Many vegetable and herbs make good companion plants. They mutually support each other with nutrient sharing, filtering or protecting from heat or light, predator attraction, helping to resist bacterial infection, repel feeding insects, hiding from pests, and much more...
It is proven fact that planting mutually beneficial plants together will be effective against pests and will increase productivity. However, the reasons why are not always obvious - mostly it is just trial and error.
And you will have to do your own trial and error experiments to find the good companion plants for your garden as each garden is unique and each gardener has their own individual skills and experience. Plus each zone and region in the world has its own unique species of vegetables and their feeding pests.
However, some of the scientific facts are shown clearly in the results of the crop. For example: Tomato leaves produce a chemical which is toxic to some weevil species;
Tagetes (Marigolds) produce a chemical called Thiopene which repels soil nematodes;
An oil exuded from Turnip roots deters spider mites and pea aphids.
Mustard is also a useful option for nematodes.
Why not think outside the box a little with good companion plants such as growing herb paths.
These can be grown throughout the garden using Lawn Thyme or Chamomile.
The Thyme will mask the scent of the vegetables and attract beneficial predators while the Chamomile will enhance the stamina of the plants, help control bacterial invasions and of course help attract beneficial insects.
Grow Wattle trees around the garden as they fix nitrogen and the leaves can be used for mulch.
Wormwood repels mosquitoes. Tansy repels flies and ants. Basil works well for flies and mosquitoes. Fennel repels fleas. Rue deters cats.
Herbs do not like soil enriched with fertilizers or manures, but do like compost.
Most herbs prefer a well drained or sandy soil and may require more work in heavy soil.
Lupins and Sweet Peas are also nitrogen fixers and the flowers can be a lure for insects away from the veggies.
Growing some vine plants up trees and through large, stronger stalk plants will help camouflage them from insects and conserve ground space. You could also try growing pumpkins in the back lawn rather than the garden bed to conserve space.
Nasturtiums are a common plant for trapping aphids. They also deter whiteflies and squash bugs.
Basil and Tomatoes are a well known combination to control bugs like hornworms.
Stinging Nettle is a much overlooked garden helper. Most people just pull it out but it can be very useful as a companion plant. However, it can also be made into a tea to spray on ailing plants.
I have listed below the vegetables that grow happily in each other's company and the essential oil plant which works well interspersed in planting or used as a tea or spray in good companion plants.
Low growing fruits like strawberries and tall fruit trees also benefit from good companion plants.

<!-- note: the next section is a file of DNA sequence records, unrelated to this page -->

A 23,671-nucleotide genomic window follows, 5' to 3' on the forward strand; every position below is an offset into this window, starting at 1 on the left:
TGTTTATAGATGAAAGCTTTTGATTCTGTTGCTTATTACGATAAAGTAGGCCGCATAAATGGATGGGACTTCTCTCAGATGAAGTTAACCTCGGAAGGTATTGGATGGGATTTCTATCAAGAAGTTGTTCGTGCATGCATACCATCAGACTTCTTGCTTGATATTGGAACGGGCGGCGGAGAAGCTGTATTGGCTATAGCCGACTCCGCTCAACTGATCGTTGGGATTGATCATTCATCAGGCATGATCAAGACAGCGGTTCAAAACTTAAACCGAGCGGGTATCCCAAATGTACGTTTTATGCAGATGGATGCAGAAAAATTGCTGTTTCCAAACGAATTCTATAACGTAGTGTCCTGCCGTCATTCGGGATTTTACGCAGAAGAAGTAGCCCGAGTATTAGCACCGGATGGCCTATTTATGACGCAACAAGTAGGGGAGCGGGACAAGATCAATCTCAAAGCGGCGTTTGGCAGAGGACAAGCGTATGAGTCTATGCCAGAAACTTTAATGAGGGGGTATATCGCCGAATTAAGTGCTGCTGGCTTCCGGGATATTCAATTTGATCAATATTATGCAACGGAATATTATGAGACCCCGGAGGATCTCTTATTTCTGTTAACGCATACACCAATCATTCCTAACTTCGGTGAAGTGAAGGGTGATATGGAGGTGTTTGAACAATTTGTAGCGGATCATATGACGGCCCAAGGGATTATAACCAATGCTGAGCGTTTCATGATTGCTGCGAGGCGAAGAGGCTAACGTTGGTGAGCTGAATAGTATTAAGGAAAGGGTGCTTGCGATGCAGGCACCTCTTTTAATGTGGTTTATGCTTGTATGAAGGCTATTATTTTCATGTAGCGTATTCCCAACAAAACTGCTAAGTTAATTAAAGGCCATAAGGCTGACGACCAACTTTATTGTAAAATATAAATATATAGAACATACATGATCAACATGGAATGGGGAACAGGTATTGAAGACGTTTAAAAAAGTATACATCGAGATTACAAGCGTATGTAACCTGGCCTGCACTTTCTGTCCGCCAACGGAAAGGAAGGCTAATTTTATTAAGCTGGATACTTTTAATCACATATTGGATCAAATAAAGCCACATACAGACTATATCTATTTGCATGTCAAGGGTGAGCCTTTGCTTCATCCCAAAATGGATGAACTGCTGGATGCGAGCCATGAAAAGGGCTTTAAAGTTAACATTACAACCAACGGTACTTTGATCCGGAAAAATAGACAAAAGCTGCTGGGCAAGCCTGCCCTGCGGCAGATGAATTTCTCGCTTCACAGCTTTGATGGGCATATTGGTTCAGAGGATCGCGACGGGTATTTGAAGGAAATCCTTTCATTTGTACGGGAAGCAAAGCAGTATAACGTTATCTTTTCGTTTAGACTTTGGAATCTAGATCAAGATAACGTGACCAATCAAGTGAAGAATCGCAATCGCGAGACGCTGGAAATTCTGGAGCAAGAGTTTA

Many gardeners grow their fruit trees in orchards of the same fruit, each tree planted at a distance from the next tree. This monoculture is unnatural and unproductive, and allows for the fruit to be easily accessible to birds and flying insects. Plant the trees closely together so their silhouette is camouflaged.
Interplant fruit trees with other fruiting trees whose fruit ripens at different times, or similar fruit trees which ripen in stages, either earlier or later or the pests will have a continual meal.
Grow deciduous trees with evergreens.
Grow vine fruit up the trunk and through the branches.
Confuse the feeding pests or hide the fruit from watchful eyes.
Grow smaller bushes under the trees to hide the fallen fruit which will attract birds because these birds will then start to work their way up the tree after consuming the fallen fruit.
Birds are territorial and are programmed to eat food growing in their own areas – usually native foods.
Over time they will adapt to introduced foods like the fruits grown commercially in orchards or the ones you have planted for home use.
To distract birds plant around the boundary of your garden native fruit trees which mature at the same time as your fruit trees and the birds will leave your fruit trees alone, mostly…
Inter-planting also protects against moisture loss, keeps the weeds down and shelters pest predators.
When planting vigorous companion plants under trees remember to slash or cut them back regularly.
Nasturtiums will protect against aphids, scab and molds on apple trees.
Legumes are a good general growth stimulant.
Southernwood repels moths.
Tansy repels flying insects.
All members of the onion family are good for inter-planting with fruit trees.
Nettles fix nitrogen in the soil and are a good plant under trees as they repel sap sucking insects, encourage earthworms and enrich the soil with calcium.
Wandering Jew is good under young trees but needs constant vigilance.
Dock is good under trees as it brings up deep nutrients to the surface.
Lantana surrounding a garden can be beneficial against sap suckers like aphids.
I have listed below the fruit trees which grow happily in each other's company and the essential oil plant which works well interspersed in planting or used as a tea or spray in good companion plants.
Keep an eye on your garden and remember some common sense realities:
A small companion plant will have minimal effect on its tall neighbour.
Always watch your plants to see what the effect is from its companion. Does the flowering actually help?
Do you have the pest in the first place?
Has the pest been eliminated or just moved next door to other plants?
Think about your garden and the layout you have or plan to build. Interplant flowers, herbs, vegetables, fruit trees, essential oil plants - making your vegetable garden as natural as possible and your bugs will be less and your plants healthier and heavier cropping.